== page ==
For a big part of my life, I thought I was going to be an opera singer. I can pinpoint the moment that trajectory changed to a day when I was walking along the street in San Francisco. I was living there at the time, having graduated from a music college in the city about a year prior. I’d gotten rejected from all the grad schools I applied to for opera singing, and I stayed in SF to work and take more voice lessons. Hearing the “no’s” from the masters programs stung at the time, but I’m a believer in trusting in the journey. And the journey led me from opera to something totally different.
While I was walking through the city that day, a woman stopped me and asked if I’d like to go to a casting for her runway fashion show. I’d never done anything like that before, and even though I was nervous, I said yes.
After the casting (where I hilariously tried to walk in high heels like models I had seen in videos), the woman I auditioned for said, “Practice your walk, but yes, I’d like you in my show.”
That show led to doing more modeling in San Francisco, and when circumstances brought me back to SoCal, where I’m from, I thought, “Why not continue this in such an entertainment hub like L.A.?”
Once I moved back, I signed up for several modeling and acting audition websites, and also for Central Casting, a company that hires extras for tv and film. I quickly realized how not glamorous being an extra is, but had fun meeting new people. And sometimes, we were featured on camera. It was funny when friends would text me with screenshots, asking if the person in that one-second clip was me. The screenshot I’ve received the most over the years is definitely the one from the tv show It’s Always Sunny in Philadelphia.
The episode was called “The Gang Group Dates.” Our calltime was early, something like 5:45am, and I had gotten out from a previous background job at about midnight. I rushed home, showered, and drove to the studio, finding myself on the Paddy’s Pub bar set that the show features. Someone from the production crew chose me and two other girls to sit at the bar and do a little scene with the characters Charlie, Mac and Frank. They approach us like they’re going to hit on us, and Danny DeVito, who plays Frank, goes, “Hi, ladies. I’m Frack. Sh*t.”
The past few years have been full of silly moments like that. At one audition, the casting director told me, “I want you to say ‘obsession’ in the most sultry way you can.” So here I am going “obsession, obsession,” and throwing my head against the wall in a “sexy” way. The whole thing cracked me up, and I told my friend Jason about it. It began an inside joke with us where we’d say “obsession,” and then do something ridiculous, like dig into a Pizookie from BJ’s.
Obviously, I’m not a famous actor or model, so those career paths, as well as opera, have not been the one for me. But all of these experiences - getting rejected from grad school, doing the runway show, playing an extra on It’s Always Sunny, going to the “Obsession” audition - have taught me necessary skills. I’ve learned to be resilient in the face of failure, to be brave even when I have no idea what I’m doing, and to simply have fun.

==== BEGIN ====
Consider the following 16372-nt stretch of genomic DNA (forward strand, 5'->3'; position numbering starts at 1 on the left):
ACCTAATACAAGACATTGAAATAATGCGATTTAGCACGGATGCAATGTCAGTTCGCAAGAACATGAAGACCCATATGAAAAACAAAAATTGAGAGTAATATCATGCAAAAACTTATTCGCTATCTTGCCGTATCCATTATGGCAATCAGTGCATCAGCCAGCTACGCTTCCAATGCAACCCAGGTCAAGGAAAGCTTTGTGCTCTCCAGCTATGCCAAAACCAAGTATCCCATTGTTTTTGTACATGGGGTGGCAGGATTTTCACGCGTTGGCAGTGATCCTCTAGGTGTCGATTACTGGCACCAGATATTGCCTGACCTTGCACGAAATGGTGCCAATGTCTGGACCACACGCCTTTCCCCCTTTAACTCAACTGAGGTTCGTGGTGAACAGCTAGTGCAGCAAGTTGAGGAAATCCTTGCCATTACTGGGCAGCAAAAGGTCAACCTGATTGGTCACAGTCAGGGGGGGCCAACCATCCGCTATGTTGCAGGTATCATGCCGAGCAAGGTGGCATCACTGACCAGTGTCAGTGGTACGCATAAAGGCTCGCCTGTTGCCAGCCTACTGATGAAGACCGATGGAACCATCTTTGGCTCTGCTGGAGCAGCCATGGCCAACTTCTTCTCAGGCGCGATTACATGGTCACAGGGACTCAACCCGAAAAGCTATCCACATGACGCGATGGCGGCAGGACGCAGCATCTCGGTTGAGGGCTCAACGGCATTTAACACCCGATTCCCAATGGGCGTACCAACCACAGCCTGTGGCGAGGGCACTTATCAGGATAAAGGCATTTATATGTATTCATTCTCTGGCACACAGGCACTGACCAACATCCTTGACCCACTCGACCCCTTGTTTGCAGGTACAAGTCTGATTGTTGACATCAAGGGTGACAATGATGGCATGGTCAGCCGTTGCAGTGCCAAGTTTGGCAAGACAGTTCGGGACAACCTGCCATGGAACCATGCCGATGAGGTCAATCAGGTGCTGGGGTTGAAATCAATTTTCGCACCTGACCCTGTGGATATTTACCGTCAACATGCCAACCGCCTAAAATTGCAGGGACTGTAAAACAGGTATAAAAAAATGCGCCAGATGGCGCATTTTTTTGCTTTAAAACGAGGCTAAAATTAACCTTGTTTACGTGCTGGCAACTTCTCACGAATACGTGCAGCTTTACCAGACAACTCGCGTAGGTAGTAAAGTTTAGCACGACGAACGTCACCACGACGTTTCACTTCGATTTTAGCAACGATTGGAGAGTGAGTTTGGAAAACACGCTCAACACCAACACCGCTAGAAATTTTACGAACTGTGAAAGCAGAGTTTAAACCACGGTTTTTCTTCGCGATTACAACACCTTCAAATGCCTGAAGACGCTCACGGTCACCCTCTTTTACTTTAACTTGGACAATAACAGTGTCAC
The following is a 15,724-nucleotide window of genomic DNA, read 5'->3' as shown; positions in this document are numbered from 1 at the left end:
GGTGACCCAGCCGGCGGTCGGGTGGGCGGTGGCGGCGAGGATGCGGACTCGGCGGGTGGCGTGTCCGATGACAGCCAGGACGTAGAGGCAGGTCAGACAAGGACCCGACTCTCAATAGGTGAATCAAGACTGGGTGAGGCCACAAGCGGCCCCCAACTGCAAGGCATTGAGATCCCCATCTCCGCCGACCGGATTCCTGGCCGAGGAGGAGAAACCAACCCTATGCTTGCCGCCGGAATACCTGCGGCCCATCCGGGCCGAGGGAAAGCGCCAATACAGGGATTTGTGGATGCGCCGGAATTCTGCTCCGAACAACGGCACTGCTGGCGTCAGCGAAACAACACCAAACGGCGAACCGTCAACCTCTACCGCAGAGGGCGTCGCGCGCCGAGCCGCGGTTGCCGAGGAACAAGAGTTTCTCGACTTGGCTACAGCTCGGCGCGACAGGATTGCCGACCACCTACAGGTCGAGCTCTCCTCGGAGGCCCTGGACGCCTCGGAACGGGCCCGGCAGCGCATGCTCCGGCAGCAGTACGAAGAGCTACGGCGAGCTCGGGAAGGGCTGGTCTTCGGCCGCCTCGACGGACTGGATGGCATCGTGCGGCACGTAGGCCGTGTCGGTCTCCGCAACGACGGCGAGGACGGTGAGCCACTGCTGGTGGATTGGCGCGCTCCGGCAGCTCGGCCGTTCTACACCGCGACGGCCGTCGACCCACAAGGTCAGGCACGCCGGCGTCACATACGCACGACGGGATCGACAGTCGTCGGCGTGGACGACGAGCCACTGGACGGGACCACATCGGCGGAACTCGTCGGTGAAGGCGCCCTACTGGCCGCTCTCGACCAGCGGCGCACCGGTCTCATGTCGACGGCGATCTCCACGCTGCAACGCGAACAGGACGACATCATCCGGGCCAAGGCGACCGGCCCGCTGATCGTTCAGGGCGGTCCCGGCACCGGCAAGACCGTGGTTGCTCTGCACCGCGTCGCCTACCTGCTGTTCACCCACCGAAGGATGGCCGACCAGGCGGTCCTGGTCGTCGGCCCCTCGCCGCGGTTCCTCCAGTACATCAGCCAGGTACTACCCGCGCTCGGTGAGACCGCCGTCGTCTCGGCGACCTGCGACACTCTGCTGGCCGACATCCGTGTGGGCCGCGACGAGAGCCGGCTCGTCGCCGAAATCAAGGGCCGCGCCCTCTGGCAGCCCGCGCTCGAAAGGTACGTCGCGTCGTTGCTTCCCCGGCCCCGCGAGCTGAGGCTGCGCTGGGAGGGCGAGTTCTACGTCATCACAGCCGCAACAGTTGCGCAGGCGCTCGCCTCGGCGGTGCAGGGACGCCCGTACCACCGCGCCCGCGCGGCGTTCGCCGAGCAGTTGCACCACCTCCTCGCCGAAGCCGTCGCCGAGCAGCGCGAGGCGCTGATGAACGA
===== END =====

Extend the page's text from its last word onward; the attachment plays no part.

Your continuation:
Though I’ve narrowed in on music again, as a pop songwriter, I still have not yet reached my “ultimate” career goals, and maybe you haven’t either. My thoughts on it are: don’t be afraid to try things, to look dumb, to pick yourself up again and again. In time, when it’s the right time, we will get to where we need to be. And in the meantime, let’s enjoy every step.
So. This really is the last night of my twenties. Do I feel a sense of dread about turning 30? Not really. Am I where I thought I would be at this age? Not at all. And I guess that’s something that’s making me take pause and evaluate. I’ve never been married, don’t have kids, and have always pursued jobs in creative fields. Therefore, I don’t really feel like what 30 has traditionally meant, but I’m probably speaking for a lot of my peers on that. I think as a culture, at least in Los Angeles where I live, we are getting married and having children later, possibly due to things like paying off student loans and the high cost of buying a house here.
For me personally, I wasn’t the type of little girl to dream about my wedding. When I was a kid, I dreamt about CDs - I would draw album covers and create song titles, imagining a life as a singer like Gwen Stefani. Ever since, I’ve been following a musical path, and it’s taken me on a lot of unexpected twists and turns. Some of the things I’ll be discussing with you are my random day jobs (like being an extra on the show It’s Always Sunny in Philadelphia), the period of my life when I dated someone with an addiction, the time I got drenched with a fire hose in New York City, and much more.
30 is almost here. I don’t see myself all of a sudden settling down, and I hope to have many more decades on this Earth, but I’m realizing the weight of every moment. I want to own my goals, my values, my flaws. Because when we are totally comfortable with ourselves, we have more love to offer others, too.